| ||Click here for information about the June 30, 2014, changes to the Animal Health Act and regulations.
This legislation puts in place much of the necessary infrastructure and traceability systems to respond quickly if there are threats of disease outbreaks or other emergencies that could affect animal health, public health, or food safety. Alberta’s Chief Provincial Veterinarian (CPV) has a lead role in animal disease response.
For more information about this act, contact Dr. Hussein Keshwani
The act puts the onus on the owner of an animal or authorized person to advise the CPV of suspected or confirmed reportable or notifiable diseases within 24 hours. “Reportable diseases” refers to diseases that could threaten animal or public health, food safety, or the economic interests of the animal industry. They require a response to control or eradicate. “Notifiable diseases” do not require control actions but are important to monitor for changes or unusual trends. The diseases are prescribed in the Reportable and Notifiable Diseases Regulation.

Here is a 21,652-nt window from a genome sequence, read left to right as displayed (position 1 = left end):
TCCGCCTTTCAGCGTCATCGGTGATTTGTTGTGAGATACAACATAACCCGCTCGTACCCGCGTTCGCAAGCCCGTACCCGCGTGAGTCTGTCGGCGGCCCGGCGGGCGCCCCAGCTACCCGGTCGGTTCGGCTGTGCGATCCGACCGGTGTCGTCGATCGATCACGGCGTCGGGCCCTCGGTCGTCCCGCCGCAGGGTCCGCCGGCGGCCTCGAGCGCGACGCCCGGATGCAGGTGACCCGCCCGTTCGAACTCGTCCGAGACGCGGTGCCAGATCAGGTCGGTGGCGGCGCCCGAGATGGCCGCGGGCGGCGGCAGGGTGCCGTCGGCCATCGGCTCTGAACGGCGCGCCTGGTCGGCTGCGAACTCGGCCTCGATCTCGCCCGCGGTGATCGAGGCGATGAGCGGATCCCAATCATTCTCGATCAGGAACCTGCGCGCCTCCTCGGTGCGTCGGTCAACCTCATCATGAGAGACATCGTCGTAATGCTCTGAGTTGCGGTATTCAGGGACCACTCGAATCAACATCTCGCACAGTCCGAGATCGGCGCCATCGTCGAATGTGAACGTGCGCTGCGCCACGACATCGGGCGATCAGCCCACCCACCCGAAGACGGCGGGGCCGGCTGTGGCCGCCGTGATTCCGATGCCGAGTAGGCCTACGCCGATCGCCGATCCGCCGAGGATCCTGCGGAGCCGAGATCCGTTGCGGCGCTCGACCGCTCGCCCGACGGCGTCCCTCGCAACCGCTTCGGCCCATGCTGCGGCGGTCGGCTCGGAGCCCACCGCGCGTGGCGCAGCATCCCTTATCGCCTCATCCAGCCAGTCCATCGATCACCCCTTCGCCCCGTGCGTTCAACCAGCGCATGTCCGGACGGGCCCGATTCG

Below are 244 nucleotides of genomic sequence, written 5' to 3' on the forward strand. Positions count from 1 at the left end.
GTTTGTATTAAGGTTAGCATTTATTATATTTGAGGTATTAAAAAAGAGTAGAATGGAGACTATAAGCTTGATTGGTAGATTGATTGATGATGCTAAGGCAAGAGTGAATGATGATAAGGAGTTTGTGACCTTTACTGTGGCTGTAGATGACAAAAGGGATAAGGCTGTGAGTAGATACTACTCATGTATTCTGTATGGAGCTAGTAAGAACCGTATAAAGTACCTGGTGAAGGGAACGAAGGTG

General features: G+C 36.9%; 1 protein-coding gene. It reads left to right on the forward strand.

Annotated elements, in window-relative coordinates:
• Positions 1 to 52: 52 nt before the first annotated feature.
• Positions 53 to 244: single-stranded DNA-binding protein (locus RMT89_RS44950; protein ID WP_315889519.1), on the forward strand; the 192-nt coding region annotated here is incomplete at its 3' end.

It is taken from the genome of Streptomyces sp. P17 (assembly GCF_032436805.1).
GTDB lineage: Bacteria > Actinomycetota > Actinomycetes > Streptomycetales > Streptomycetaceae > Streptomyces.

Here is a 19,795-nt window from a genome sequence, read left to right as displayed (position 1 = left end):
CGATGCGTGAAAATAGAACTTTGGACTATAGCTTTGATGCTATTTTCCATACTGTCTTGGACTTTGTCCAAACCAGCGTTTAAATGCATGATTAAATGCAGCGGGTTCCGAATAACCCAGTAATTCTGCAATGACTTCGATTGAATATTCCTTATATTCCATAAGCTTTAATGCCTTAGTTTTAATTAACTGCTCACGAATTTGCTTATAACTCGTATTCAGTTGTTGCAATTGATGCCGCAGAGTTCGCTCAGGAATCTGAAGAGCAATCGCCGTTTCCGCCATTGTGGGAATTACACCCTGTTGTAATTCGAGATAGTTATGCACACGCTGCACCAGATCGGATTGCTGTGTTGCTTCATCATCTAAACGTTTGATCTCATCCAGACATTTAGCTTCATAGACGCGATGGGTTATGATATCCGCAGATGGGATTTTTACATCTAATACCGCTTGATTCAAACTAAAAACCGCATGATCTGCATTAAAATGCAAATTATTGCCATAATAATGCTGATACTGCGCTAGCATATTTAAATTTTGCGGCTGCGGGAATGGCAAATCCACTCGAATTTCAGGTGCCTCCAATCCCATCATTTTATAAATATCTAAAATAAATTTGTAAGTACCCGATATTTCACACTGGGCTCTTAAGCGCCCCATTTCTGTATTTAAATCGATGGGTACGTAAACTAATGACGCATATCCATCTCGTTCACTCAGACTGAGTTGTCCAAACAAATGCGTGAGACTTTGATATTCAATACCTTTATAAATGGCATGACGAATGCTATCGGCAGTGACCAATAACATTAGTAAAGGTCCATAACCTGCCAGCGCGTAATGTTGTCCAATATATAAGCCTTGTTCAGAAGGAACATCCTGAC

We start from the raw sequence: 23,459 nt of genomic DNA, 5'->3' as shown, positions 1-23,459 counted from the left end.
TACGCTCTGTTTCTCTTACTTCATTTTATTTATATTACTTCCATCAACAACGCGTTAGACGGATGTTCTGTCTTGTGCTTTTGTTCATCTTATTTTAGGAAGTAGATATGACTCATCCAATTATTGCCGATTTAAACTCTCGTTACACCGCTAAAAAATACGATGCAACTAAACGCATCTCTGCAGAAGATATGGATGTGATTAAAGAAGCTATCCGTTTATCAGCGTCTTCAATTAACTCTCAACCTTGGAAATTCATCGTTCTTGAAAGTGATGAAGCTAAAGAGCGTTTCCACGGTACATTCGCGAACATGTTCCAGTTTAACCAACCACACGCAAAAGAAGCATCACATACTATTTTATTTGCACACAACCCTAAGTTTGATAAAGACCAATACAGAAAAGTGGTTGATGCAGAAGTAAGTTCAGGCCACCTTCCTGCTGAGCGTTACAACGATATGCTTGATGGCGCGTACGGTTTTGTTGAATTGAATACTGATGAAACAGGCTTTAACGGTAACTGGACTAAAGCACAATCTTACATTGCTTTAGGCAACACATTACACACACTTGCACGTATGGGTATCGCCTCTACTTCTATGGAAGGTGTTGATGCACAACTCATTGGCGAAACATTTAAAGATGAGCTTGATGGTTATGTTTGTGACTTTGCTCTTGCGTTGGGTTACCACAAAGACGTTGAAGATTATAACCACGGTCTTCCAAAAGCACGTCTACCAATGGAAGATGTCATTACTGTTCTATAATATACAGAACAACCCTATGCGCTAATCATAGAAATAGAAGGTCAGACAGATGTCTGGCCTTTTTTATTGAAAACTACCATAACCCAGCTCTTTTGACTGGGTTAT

A variety of strategies and tools are designed to prevent and control the spread of disease, including conducting inspections and surveillance, ordering treatments, implementing biosecurity measures, and establishing quarantines, surveillance zones and control areas. If necessary, the CPV may order the destruction of animals, animal products or by-products, or property that has been contaminated through contact with a diseased animal or a disease-causing agent. Dead animals may also be exhumed and examined if suspected to have died from a reportable disease.
The act also facilitates the licensing of retail outlets that sell production animal medicines, livestock markets and livestock assembling stations.
The Animal Health and Assurance Division administers and enforces the Animal Health Act and its regulations.